All five are in shooting range of my great grandpa’s .22 rifle and me. I slowly pull up the .22 to take aim at the closest squirrel, one of the pair who’s on the forest floor sending soil flying in search of food. This is an old hat, the only hunting I’ve done since childhood, but as I set my iron sights on the squirrel’s head and push the safety up readying to pull the trigger, a chorus of barks begins to flood down the draw causing every squirrel to run for cover. This alarm system of squirrel barks was different in intensity and rhythm. The further up the mountain—say eighty yards—the more frantic and guttural they sound. It seems as if the ones closest to me were simply relaying the message or joining in to warn others, because there intensity level grows as the seconds tick by. These squirrels are communicating to one another in a way I’ve never heard. I have an inkling why and I’m fairly confident it wasn’t my subtle movements. I quickly put my safety on and grab my binos to find out what caused the alarm system to be alerted. All five squirrels had left their previous positions and gone quiet. I find one mid-tree, hanging tightly to the trunk, head facing toward the ground, and his tail waving frantically above him. A defensive maneuver, no doubt. I drop my binos to get a broad look at everything. Even louder than before they start up again, barking with no clear rhythm—like the chaos of a town square on fire. I hear the people grabbing the buckets of water, but can’t find the fire.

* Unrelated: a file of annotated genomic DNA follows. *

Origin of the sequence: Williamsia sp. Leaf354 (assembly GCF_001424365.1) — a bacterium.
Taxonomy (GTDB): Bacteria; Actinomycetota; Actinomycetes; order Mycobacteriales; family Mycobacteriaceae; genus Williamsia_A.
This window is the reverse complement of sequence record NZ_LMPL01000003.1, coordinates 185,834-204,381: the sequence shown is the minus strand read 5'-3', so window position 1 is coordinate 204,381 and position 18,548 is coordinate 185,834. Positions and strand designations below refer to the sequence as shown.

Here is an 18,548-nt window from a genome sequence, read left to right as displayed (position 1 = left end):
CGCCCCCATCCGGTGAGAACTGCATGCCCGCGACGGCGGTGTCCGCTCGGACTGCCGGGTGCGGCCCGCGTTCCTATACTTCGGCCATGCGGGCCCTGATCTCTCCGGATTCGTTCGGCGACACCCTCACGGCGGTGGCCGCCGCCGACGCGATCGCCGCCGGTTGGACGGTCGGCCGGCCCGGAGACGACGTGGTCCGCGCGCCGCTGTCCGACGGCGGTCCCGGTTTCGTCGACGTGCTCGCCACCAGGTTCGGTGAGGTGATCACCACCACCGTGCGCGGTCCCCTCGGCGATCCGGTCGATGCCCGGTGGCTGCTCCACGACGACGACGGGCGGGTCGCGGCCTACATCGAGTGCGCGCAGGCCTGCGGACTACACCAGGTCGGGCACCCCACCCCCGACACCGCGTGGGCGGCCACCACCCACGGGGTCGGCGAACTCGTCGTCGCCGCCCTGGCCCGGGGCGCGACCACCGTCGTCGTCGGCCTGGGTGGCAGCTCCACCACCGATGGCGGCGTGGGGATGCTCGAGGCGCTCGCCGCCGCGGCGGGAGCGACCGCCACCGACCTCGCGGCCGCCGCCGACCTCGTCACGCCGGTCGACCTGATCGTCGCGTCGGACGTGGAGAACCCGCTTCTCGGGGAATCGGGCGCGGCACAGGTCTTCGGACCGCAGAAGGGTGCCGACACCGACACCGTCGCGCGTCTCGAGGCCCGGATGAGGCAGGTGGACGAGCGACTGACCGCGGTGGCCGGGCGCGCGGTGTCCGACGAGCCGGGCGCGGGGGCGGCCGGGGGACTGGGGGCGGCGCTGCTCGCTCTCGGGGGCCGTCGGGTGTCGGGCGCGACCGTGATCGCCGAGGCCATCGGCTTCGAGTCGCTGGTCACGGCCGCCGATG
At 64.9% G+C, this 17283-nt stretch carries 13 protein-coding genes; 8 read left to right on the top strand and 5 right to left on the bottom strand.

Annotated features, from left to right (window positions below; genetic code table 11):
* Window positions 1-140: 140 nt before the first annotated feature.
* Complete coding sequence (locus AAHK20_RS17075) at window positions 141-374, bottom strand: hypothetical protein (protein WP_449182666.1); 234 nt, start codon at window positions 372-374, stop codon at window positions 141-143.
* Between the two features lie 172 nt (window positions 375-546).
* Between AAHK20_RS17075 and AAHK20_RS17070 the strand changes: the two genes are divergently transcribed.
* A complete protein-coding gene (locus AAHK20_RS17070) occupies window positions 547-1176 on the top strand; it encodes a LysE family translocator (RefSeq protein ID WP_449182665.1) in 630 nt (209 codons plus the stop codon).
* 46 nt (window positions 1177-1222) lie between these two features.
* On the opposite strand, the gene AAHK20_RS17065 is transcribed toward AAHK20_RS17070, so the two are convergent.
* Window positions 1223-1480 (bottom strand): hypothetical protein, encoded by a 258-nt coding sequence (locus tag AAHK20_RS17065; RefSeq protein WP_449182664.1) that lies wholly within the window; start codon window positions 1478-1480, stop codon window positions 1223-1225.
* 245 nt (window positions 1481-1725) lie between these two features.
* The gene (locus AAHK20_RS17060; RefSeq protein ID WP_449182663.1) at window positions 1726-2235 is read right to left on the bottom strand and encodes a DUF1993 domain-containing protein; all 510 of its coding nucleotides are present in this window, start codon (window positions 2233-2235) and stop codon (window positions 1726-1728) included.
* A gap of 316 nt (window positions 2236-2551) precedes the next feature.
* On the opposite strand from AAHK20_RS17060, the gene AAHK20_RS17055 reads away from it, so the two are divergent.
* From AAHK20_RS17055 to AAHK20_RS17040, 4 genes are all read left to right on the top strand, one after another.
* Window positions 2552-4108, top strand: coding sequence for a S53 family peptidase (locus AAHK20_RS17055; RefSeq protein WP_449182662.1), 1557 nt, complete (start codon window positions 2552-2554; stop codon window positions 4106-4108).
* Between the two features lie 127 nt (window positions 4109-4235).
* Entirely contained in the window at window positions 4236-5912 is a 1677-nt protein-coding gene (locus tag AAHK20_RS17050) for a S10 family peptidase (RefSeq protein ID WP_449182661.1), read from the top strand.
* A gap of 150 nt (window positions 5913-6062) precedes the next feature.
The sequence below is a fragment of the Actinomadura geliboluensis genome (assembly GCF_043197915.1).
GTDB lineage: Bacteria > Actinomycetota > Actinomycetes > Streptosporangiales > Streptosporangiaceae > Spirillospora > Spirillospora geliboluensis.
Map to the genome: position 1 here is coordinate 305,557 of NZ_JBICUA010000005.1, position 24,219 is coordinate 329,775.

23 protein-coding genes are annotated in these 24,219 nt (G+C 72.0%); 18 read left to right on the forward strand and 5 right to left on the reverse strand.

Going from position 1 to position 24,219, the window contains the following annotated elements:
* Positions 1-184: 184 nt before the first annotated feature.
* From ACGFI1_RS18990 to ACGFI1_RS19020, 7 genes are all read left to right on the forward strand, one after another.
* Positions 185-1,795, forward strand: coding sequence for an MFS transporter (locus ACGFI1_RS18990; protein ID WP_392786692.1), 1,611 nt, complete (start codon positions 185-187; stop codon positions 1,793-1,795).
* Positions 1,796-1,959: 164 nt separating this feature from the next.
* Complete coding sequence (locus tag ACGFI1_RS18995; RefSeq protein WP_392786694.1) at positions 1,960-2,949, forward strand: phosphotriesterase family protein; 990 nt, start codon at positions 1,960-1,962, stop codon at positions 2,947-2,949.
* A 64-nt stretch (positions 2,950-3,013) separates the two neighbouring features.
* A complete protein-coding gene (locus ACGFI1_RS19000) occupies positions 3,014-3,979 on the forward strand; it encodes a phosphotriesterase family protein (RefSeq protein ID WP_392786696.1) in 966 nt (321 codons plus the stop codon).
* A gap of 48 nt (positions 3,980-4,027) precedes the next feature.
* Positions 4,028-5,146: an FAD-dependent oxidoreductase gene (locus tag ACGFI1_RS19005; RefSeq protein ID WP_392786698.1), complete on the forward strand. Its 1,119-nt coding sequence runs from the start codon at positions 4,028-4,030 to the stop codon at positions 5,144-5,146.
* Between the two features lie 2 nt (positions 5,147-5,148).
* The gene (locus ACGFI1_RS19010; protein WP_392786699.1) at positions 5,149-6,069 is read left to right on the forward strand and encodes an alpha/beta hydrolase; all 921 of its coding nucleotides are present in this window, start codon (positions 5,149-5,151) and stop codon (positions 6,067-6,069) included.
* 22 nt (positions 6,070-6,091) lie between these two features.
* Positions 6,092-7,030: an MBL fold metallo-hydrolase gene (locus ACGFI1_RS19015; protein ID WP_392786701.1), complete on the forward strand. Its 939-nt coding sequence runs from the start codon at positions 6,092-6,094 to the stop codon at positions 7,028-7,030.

Looking up the draw to the false top of the mountain is fairly clear. The ground scorched by fire three years ago, hasn’t had time to replenish the undergrowth past ankle height. My eyes scan from charred tree trunk to tree trunk as I search up the steep pitch of the draw. Now amongst the barking chaos I hear rustling and scratching and from the false flat I see it. Movement. All has been still since their alarm sounded and I’ve been waiting for any movement to hone in on.